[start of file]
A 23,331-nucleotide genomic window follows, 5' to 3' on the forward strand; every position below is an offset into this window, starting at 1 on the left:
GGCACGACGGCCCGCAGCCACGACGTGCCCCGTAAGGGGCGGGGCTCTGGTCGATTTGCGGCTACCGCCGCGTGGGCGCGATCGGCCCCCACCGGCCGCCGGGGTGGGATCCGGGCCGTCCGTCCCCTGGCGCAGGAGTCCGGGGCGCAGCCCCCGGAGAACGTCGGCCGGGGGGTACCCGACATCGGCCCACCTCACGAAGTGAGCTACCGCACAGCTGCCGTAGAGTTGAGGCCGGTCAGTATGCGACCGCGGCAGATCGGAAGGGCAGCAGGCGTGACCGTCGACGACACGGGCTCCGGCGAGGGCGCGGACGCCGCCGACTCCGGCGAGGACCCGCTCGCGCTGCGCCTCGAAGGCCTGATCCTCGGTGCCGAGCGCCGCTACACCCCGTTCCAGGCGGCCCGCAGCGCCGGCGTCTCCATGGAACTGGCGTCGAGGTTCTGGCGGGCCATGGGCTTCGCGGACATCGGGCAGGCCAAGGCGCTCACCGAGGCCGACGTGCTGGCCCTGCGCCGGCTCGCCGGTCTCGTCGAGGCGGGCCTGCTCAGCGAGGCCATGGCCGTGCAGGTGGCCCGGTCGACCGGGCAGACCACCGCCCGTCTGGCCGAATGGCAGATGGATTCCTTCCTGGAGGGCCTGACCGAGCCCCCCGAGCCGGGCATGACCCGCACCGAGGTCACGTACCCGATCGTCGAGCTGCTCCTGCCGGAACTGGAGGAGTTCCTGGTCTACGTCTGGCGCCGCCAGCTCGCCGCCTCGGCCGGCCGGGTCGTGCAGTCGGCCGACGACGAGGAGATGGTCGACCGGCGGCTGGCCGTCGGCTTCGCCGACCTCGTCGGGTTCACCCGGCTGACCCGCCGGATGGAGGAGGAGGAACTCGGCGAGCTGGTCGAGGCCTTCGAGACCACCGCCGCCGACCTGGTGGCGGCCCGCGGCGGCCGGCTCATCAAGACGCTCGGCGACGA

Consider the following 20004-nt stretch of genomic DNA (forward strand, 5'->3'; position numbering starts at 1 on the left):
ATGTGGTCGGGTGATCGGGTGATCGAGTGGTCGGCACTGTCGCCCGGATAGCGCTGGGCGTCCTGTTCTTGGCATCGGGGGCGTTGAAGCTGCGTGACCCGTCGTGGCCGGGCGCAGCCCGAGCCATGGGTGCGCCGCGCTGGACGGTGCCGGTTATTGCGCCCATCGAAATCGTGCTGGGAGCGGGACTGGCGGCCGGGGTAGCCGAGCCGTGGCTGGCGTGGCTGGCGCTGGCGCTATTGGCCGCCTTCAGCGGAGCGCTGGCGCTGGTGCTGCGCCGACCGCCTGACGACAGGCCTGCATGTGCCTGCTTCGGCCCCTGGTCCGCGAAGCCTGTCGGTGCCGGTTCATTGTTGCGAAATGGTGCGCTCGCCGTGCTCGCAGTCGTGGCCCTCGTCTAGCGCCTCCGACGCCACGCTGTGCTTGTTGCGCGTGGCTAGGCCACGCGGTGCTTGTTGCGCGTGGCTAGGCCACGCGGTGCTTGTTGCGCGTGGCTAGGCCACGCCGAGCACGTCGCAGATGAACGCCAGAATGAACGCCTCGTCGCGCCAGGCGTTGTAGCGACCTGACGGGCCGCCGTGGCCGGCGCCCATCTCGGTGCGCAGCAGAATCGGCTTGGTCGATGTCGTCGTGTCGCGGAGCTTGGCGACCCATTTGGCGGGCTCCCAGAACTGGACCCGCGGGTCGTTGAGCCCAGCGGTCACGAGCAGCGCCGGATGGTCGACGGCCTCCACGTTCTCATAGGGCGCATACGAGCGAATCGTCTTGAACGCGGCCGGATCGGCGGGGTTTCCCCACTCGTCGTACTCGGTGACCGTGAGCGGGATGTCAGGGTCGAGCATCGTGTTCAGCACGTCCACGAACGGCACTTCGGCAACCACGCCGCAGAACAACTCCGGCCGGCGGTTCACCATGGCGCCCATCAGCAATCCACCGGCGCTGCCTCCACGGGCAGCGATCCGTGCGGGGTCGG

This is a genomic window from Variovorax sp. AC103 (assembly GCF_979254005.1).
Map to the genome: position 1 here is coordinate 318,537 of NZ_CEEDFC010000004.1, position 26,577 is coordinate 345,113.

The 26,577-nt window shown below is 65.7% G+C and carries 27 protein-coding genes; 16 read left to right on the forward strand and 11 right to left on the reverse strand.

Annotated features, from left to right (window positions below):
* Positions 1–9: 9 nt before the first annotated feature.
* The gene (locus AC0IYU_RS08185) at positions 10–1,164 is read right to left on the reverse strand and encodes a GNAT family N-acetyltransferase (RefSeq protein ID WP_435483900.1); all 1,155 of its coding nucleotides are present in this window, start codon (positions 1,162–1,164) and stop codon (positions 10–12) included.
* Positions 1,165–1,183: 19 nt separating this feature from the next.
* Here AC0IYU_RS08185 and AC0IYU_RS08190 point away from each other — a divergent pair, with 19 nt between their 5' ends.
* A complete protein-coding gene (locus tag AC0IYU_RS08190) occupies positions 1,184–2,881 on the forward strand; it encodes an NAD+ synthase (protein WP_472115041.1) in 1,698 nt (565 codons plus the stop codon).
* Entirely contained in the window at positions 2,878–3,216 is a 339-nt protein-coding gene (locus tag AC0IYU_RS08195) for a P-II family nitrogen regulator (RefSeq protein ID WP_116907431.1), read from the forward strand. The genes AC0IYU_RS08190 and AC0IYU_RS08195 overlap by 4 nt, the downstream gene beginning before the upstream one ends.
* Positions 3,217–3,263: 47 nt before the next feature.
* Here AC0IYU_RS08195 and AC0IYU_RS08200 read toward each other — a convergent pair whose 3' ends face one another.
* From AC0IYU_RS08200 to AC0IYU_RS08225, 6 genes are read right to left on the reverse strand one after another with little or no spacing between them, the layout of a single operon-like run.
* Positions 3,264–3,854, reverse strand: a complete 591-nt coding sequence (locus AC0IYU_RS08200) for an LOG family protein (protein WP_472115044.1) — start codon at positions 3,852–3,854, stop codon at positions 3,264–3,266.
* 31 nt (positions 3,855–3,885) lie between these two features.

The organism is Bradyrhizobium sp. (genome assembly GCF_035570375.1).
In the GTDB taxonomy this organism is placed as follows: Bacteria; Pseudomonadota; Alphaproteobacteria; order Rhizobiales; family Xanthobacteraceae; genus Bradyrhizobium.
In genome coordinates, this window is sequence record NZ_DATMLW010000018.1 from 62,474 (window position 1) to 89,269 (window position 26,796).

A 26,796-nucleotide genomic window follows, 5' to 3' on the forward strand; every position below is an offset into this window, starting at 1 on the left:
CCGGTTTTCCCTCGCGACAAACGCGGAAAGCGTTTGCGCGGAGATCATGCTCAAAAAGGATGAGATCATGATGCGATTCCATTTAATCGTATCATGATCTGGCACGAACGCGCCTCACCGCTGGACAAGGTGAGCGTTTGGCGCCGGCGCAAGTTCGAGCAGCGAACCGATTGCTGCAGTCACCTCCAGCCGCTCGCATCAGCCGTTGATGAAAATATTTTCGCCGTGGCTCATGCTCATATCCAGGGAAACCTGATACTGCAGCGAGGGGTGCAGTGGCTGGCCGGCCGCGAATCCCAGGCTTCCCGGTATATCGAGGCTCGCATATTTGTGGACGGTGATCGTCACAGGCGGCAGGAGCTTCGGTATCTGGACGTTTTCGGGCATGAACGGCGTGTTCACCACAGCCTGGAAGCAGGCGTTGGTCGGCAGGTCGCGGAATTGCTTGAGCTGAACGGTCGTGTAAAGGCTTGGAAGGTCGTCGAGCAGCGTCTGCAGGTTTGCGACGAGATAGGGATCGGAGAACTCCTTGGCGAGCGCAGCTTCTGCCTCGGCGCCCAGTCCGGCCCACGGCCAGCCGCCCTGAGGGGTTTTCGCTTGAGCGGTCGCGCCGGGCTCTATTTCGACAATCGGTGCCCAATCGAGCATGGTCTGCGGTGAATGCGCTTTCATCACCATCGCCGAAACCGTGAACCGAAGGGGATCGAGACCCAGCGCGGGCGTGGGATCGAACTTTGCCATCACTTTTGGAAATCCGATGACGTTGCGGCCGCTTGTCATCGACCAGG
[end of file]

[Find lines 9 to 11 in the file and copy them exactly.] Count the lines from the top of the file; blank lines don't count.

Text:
* Positions 1–9: 9 nt before the first annotated feature.
* The gene (locus AC0IYU_RS08185) at positions 10–1,164 is read right to left on the reverse strand and encodes a GNAT family N-acetyltransferase (RefSeq protein ID WP_435483900.1); all 1,155 of its coding nucleotides are present in this window, start codon (positions 1,162–1,164) and stop codon (positions 10–12) included.
* Positions 1,165–1,183: 19 nt separating this feature from the next.